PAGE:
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  • Zanshin

    Expressing zanshin…another confusing topic in kendo, how does one express zanshin? In my humble opinion, this all depends on your level of kendo as well as how you’re being taught kendo which all translates to your understanding elements such as seme, maai, tame and zanshin.

    For example, for beginners (kyu) during waza keiko we express zanshin by making big strikes for men, kote and doh and follow thru past the motodachi, for kote we pass through the left side of the motodachi, the right side for men. For migi doh we pass through the left side and for nuki doh we pass through the right and then stop and turn to our left to assume kamae position.
    You see, in the beginning when we first learn to strike, the elements for seme, maai, tame and zanshin are categorized for us, we first learn to strike in four steps:
    1. Seme. We press forward from toma to…
    2. Issoku maai.
    3. Tame at this stage wasn’t taught to us until much later.
    4. Zanshin. We ended the execution with good follow thru, for example, for kote, we would strike the kote and immediately assume chudan position as we moved past the motodachi. For men, we would strike the men and maintain the position as we pass through the motodachi. The kensen always pointed forward just like in suburi, it was never pointed up during the follow through.
    For migi doh, we assumed chudan position as we passed thru the left and for nuki doh we assumed chudan as we passed thru the right.
    When I started kendo, we always had senseis and visiting senseis serving as motodachi, so they knew what they were doing.
    What we don’t realize at this point of the game is zanshin begins and ends in kamae, it always has from the very start. So, your zanshin is only as good as your kamae.

    My 2 cents and happy holidays everyone.

  • #2
    Just continuing my thoughts…when I reflect back to my experience from age 10 to 15 years of age (5kyu to shodan), my idea of zanshin(or lack thereof) became watered down. Even though my sensei was constantly watching my kendo (that’s what it felt like to me anyway), I was like everybody else, my focus was on speed, I needed to execute as fast as possible to win.

    What I didn’t realize at the time was that my kendo was getting worse, my attacking mind-set was stagnating. My thought process was becoming one dimensional during tame. It’s hard to utilize waza when you’re in this state. At this stage, unless I saw a clear opening, I was randomly executing strikes; I was trying to win with speed.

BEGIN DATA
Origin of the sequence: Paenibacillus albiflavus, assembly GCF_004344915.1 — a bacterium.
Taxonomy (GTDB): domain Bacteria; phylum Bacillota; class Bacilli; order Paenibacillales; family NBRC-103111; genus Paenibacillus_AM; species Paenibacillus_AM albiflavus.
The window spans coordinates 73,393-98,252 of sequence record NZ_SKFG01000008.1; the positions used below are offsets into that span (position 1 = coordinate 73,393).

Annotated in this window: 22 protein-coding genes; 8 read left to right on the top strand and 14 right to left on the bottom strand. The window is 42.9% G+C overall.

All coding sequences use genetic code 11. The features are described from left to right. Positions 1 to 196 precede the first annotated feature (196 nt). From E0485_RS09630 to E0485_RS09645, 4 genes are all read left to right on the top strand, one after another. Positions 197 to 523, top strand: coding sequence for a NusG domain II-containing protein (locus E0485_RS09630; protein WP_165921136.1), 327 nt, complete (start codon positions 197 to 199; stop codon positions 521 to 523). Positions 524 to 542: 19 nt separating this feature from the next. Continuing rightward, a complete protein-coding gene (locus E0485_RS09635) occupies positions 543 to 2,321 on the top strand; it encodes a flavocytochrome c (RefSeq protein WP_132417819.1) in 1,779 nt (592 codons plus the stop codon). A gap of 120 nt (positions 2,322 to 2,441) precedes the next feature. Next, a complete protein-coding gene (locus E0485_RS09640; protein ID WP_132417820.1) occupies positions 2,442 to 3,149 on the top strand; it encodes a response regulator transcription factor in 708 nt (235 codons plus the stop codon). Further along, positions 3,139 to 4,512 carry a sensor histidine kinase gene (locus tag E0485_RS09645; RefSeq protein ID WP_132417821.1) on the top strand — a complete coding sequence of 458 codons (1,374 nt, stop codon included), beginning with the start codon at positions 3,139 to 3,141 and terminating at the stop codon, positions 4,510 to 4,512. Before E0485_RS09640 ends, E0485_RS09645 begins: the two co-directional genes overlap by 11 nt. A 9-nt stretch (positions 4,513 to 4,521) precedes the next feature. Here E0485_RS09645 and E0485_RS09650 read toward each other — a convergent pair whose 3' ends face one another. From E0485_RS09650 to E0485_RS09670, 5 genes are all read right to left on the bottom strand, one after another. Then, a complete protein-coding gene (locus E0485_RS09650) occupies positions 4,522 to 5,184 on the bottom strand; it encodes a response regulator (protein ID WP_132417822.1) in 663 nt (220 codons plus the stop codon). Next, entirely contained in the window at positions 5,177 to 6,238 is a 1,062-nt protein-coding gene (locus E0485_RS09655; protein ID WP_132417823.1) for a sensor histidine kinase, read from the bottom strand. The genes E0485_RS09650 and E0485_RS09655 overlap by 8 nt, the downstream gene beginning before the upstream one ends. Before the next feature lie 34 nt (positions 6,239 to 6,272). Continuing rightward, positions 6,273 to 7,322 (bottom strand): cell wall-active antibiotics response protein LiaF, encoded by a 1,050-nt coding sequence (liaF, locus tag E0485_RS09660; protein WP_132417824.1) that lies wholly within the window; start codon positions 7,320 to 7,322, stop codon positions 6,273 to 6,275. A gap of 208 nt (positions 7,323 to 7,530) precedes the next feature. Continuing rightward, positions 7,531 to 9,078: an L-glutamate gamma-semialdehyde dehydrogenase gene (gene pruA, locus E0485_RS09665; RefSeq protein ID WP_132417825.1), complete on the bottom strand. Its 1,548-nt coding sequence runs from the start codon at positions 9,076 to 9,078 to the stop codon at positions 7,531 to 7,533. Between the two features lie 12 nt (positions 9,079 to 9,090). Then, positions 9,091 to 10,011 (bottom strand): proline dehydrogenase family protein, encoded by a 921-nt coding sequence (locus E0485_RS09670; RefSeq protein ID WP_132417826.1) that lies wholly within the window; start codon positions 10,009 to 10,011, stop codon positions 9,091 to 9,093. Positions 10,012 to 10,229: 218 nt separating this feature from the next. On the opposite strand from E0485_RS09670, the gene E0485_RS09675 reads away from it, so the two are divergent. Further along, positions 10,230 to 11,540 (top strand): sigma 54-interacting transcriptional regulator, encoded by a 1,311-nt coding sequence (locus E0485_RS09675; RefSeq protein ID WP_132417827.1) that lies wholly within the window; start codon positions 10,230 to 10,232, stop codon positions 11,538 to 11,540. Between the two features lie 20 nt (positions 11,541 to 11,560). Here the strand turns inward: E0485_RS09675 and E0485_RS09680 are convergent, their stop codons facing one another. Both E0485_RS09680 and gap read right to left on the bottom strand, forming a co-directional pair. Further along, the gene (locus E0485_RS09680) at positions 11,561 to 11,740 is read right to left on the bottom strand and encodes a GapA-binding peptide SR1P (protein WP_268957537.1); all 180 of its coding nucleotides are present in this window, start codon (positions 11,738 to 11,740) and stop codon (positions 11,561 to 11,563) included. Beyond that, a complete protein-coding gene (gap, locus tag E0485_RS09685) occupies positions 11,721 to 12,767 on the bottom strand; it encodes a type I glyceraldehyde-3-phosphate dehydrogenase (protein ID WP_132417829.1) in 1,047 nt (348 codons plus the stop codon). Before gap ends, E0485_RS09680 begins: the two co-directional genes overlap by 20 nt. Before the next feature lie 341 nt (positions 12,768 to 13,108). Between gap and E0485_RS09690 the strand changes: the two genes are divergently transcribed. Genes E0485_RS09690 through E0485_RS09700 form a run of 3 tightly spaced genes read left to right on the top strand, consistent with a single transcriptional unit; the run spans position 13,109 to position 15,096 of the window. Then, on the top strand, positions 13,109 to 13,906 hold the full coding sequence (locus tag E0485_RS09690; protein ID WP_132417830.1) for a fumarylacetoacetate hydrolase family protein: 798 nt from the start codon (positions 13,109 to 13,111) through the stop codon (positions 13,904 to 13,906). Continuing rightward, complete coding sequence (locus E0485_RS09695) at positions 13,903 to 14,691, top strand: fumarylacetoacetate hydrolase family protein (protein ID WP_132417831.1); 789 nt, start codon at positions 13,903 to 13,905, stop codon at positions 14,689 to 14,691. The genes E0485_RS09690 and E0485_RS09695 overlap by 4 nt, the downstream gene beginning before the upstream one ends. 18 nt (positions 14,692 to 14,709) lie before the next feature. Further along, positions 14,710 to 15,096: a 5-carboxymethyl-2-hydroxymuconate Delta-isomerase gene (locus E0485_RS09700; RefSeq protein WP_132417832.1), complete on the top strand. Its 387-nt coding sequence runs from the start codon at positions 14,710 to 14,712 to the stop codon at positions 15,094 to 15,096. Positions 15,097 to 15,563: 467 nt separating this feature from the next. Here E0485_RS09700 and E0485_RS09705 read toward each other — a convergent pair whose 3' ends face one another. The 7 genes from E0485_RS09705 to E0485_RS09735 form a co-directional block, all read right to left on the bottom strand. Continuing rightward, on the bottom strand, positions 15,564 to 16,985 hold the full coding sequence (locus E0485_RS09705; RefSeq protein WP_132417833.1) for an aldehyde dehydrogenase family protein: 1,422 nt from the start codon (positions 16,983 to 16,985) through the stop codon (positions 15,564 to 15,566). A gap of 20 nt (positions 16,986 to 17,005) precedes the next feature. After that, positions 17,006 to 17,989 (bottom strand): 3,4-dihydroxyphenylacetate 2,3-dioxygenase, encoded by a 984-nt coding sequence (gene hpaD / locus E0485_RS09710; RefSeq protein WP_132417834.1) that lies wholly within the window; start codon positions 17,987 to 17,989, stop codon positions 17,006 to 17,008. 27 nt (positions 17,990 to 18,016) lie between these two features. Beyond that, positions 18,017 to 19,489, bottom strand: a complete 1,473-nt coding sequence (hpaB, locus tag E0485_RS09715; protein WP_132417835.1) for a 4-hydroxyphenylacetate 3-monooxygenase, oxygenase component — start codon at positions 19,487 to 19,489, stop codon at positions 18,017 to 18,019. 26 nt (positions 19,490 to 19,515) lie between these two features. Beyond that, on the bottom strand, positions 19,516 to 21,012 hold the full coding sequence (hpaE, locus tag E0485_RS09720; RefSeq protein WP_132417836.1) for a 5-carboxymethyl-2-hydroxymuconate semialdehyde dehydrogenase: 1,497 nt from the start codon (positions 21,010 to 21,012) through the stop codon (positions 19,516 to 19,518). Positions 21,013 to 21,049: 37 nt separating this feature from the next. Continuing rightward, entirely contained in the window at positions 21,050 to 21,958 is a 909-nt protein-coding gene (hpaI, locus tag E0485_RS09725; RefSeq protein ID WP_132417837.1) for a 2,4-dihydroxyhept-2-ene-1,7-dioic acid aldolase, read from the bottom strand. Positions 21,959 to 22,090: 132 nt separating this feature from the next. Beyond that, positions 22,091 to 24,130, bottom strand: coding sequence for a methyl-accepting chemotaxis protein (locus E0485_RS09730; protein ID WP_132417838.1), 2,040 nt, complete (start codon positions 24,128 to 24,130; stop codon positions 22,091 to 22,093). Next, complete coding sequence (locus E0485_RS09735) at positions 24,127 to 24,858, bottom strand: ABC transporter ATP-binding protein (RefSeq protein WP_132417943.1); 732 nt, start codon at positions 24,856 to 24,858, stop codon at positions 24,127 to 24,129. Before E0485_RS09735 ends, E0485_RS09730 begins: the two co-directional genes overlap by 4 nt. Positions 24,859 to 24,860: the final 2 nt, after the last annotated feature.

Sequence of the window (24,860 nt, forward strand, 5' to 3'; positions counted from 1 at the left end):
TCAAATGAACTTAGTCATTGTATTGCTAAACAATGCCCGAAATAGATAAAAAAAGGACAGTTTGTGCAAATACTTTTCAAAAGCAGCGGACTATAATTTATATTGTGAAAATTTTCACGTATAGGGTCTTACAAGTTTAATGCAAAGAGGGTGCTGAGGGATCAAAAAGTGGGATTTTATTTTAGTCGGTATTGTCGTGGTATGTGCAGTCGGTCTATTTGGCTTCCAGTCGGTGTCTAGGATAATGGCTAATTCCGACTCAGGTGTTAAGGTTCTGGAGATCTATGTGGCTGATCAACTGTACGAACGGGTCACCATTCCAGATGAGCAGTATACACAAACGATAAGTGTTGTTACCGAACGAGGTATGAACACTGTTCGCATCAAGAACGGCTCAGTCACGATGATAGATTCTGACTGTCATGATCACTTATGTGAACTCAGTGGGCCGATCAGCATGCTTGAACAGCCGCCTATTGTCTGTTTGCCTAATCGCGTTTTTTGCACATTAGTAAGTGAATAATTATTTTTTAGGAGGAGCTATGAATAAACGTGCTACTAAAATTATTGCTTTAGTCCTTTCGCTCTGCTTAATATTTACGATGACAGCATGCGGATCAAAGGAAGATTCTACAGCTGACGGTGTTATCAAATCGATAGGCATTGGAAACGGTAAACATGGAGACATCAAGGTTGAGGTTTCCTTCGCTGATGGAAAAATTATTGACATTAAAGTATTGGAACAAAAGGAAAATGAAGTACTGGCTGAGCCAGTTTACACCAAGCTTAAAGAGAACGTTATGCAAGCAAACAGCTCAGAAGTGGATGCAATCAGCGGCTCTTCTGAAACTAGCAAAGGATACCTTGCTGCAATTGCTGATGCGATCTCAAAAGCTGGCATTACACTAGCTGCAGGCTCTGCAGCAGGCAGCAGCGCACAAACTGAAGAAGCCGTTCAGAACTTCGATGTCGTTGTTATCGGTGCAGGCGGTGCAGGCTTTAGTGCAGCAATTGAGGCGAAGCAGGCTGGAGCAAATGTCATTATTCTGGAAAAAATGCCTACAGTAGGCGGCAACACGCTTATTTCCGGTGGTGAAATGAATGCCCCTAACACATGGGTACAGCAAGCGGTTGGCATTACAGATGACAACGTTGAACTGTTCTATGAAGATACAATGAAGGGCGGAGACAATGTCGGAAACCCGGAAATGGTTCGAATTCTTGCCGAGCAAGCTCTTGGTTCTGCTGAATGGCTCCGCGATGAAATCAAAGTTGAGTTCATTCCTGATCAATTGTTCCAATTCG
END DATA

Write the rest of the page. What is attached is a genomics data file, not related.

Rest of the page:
Even though I had some success placing in shiai, I always lost to someone better, not because I was slower, but because his kendo was simply better. He knew how to utilize the waza he was taught better than me because his mechanics was simply better, in other words his zanshin over-all was better, not because he was faster.

    So for us, sensei would break everything down during summer camp every year. Work on your kamae and unify the body, tai-sabaki. For us this meant tons of suburi, kirikaeshi, waza keiko and kakari keiko. Very little ji-geiko. The only time we would ji-geiko was the third practice for the day at night when the adults would show up. It’s was just normal practice.

    You see, summer camps for me was kind of like kendo practice on steroids, the emphasis was always on improving your basic fundamentals, you’re always building and breaking down your kendo foundation, it never really stops if your trying to get things right, if you’re trying to right the ship, you always have to start from the bottom up, that’s why shu ha ri to me is a continuous spiral. You can’t really improve your kendo if you have cracks in your foundation.

    True story…I remember as a young shodan /nidan we had practice a day after a shiai, I remember placing 5th or 4th, anyway during jigeiko with sensei, instead of sparring, he had me practice big men strikes, it was just like kakari-keiko, just big men strikes. At the time I was thinking why is he treating me like a beginner? I beat 5 guys yesterday.

    I felt embarrassed, let’s just say my ego was definitely bruised. To make a long story short, my sensei said I was reaching when I executed men, even though I scored I was reaching too much. What about my kote or doh? Sensei said if I fix my execution for men, my execution for kote and doh will be stronger. I needed to use my hips and shoulders more, strike from the tanden and work on breathing into your kamae.

    At the time, I didn’t completely understand what he was doing because of my ego got in the way, but that experience eventually changed my focus on keiko, what my sensei calls kendo eyes. If I want to be stronger in kendo, I need to focus on the basics during keiko, not jigeiko. In my opinion, ji-geiko is good for two things; it’s a platform to show all the hard work and focus you have been doing in keiko or the lack thereof. One of the definitions for zanshin is being aware…

    My zanshin Christmas story

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    • #3
      " One of the definitions for zanshin is being aware…"

      One of my pet peeves.. zanshin - it's not just for after striking. Maintaining it throughout the practice - that's where it gets interesting

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      • #4
        Happy New Year Ron, maintaining zanshin throughout the entire practice from start to finish, how does one do this, that’s the million dollar question isn’t it? I’m not an expert; anyway I’ll continue my thoughts on zanshin. I’ll try to keep this short.

        I said earlier that there are different levels of understanding for zanshin and I don’t think you can really distinguish this by rank anymore in kendo today because kendo has grown so much all over the world. You really need good senseis around you to guide you through keiko. My opinion is that people who have a hard time moving to higher level kendo still mimic movements they were taught; there is a disconnect between the mind and body. What the mind perceives, the body can achieve, this can’t happen if there is no real connection…you can’t really do this by mimicking movements just as you can’t hit a baseball like Ichiro Suzuki by copying everything he does, that’s not how it works simply because you don’t have his body, you don’t think the same way and you can’t see what he sees. You need to find your own way through keiko and it always starts with your kamae. This is what keiko is about for me, unifying the mind and body.